I became a Mac user in 2004. If you had told me, a few months prior to that, that I would buy a Macintosh, I would have said you are nuts, there’s simply no way. I had been a windows user since Windows 286 (that was even before Windows 3.1) and was quite computer literate. I had no major qualm about my computers, and could always troubleshoot them and maintain them in good shape and safe from viruses or malware. I didn’t adore Microsoft software, but I knew I didn’t have much of a choice and I used them efficiently.
But then I started my PhD program and needed a new laptop to carry around with me to the library and eventually to the archives. I already had a laptop and a desktop but my laptop was rather heavy and I needed something considerably lighter. I had my eye on a Dell Latitude. My basic requirements were size and connectivity:
- it had to be a 12″ laptop
- it had to connect to the internet in every way available (built-in wireless, cable, & modem)
And decent speed would help, of course. But it also had to be under a certain amount. At the time (2004), none of Dell’s laptops came standard with wireless internet. It was an extra. Also, the standard configuration left a bit to be desired, so I’d have to add a bit more memory and HD space, which brought the price of its 12″ laptop up considerably. A friend suggested a Mac. I wasn’t sure. I had used a Mac once during my undergrad years and found it clumsy and non-intuitive. The friend insisted that the new operating system was much better. Mac fanatics had always annoyed me and I had refused to get into the whole iPod bandwagon. But I respected this friend’s opinion and decided to at least do some research on compatibility (I’d still have a Windows PC desktop, after all). Most of what I do on the computer is basically limited to the Internet, word processing, some spreadsheets, powerpoint, web & print design, and graphic work. All those things worked well cross-platform. I spent a couple of months visiting a 12″ Powerbook at the UofT Computer shop. It was sleek, small, powerfull, and it had all I wanted. Plus, with a student discount, it would cost me much less than the Dell I had considered previously.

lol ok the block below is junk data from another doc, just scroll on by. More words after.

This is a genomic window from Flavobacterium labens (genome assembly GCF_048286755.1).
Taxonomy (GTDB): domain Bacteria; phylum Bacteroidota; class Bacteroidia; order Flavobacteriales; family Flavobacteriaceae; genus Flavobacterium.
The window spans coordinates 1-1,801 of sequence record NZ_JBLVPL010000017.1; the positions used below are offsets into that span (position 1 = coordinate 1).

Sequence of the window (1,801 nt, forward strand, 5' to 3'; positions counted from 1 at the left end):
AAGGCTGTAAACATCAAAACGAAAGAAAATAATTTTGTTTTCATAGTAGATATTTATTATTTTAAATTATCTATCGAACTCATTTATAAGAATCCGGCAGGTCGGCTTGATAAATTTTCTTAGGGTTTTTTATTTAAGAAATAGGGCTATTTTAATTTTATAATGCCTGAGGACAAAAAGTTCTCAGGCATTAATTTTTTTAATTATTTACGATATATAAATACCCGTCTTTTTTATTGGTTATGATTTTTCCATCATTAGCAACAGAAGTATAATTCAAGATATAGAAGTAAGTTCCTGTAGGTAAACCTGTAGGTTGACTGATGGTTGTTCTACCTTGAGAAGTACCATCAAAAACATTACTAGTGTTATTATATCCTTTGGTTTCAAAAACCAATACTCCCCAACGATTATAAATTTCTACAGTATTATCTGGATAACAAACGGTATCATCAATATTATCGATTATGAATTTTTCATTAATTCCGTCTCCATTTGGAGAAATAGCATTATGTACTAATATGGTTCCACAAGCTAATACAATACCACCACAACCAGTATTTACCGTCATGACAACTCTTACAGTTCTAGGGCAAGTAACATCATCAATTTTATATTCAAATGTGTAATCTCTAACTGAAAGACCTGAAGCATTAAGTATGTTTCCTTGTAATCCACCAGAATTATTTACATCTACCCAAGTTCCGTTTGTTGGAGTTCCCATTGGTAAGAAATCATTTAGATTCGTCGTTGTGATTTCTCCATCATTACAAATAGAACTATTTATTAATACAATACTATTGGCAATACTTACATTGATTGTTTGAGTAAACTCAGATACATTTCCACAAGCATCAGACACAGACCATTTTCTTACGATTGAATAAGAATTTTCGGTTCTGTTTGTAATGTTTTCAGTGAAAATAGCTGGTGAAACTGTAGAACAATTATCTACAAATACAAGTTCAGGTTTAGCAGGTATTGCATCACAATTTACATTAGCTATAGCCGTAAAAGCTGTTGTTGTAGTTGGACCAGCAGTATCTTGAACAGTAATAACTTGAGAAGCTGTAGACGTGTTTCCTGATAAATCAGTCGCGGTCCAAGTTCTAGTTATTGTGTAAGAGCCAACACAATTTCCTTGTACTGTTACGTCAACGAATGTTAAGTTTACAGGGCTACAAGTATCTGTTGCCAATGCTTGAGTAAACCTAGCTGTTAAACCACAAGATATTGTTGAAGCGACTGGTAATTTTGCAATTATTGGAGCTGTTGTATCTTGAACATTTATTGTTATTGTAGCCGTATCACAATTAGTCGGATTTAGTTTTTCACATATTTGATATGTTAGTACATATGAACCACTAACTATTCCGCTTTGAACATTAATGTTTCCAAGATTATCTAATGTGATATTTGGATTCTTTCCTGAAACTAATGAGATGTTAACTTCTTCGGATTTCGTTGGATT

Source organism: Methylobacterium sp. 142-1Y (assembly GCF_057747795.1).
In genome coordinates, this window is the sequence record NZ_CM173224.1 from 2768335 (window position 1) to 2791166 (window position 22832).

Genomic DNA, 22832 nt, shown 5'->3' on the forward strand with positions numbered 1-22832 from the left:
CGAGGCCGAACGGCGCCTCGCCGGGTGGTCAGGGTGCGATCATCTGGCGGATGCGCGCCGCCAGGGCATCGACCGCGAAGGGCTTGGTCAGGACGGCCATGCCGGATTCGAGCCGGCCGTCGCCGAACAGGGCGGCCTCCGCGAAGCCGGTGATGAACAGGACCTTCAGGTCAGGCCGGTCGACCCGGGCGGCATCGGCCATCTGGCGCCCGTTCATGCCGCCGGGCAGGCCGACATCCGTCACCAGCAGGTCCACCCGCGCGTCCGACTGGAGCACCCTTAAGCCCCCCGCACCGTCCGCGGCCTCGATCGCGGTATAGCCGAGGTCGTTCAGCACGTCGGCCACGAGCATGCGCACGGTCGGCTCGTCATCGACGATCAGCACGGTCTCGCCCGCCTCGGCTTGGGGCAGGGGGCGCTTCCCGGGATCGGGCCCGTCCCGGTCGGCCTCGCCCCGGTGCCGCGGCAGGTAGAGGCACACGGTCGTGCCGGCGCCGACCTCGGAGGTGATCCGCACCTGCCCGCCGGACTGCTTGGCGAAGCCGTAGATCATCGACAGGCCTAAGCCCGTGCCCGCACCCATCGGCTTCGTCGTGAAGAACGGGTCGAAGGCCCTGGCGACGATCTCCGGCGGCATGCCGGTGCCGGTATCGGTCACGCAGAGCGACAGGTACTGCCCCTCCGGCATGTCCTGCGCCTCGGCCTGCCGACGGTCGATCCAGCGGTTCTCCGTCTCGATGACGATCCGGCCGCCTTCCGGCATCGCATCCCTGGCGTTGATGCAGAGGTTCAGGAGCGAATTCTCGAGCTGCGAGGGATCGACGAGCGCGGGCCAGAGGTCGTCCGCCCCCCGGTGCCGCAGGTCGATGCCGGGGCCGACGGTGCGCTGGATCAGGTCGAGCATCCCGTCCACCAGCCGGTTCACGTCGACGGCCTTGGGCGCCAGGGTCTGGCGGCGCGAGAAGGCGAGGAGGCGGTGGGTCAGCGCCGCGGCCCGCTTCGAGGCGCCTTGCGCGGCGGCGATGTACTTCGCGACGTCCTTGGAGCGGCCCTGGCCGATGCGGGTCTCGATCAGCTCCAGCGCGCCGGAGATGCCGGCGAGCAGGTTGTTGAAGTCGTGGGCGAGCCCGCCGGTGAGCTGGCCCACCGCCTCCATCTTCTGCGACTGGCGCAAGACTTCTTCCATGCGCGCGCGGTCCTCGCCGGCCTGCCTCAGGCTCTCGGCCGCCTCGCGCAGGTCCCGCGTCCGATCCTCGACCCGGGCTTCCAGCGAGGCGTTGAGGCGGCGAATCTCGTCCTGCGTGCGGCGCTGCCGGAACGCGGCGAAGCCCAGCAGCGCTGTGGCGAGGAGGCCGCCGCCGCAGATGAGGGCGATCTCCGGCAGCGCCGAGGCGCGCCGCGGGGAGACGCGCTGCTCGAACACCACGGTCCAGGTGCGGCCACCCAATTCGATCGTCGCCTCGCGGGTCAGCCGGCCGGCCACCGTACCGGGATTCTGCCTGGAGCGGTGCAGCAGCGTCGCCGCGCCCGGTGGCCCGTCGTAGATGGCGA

I took the plunge. The first couple of weeks were awkward but then a whole new world opened. I had no idea everything I did on a computer could be THAT much simpler. My experience was pretty similar to that of this guy. Slowly, I stopped using my desktop. It wasn’t much fun anymore to use a system that didn’t have Exposé. So I got rid of it. Alan also enjoyed playing with my computer and as he got more and more involved with music recording, he found out that a lot of people in the music industry relied on Macs. So he too made the switch. Then I slowly got deeper into it as I moved from Mac versions of software developed for Windows (such as MS Office & Endnote/ProCite) to software that were available only for Macs (like Mellel, Pages, Keynote, Bookends, DevonThink Pro, Adium, etc).
That little 12″ Powerbook is still my trusty main computer. After upgrading its memory & HD this past year, it’s back at being as good as new. I usually have about 10-15 programs running and at least 10 tabs open on Firefox at a time. I love the fact that my 4 year-old machine can handle that without noticeably slowing down. I also love that I don’t need an anti-virus. But I won’t bore you with all of the pro-Mac chants…
I don’t really know why I’m saying all of this. I guess after reading he experience of Greg Wilson, the guy cited above, who switched to a Mac after 20 years as a happy Windows PC user, I wanted to share my own conversion story. I was raised as a Catholic after all. Do check the last link; it is worth it.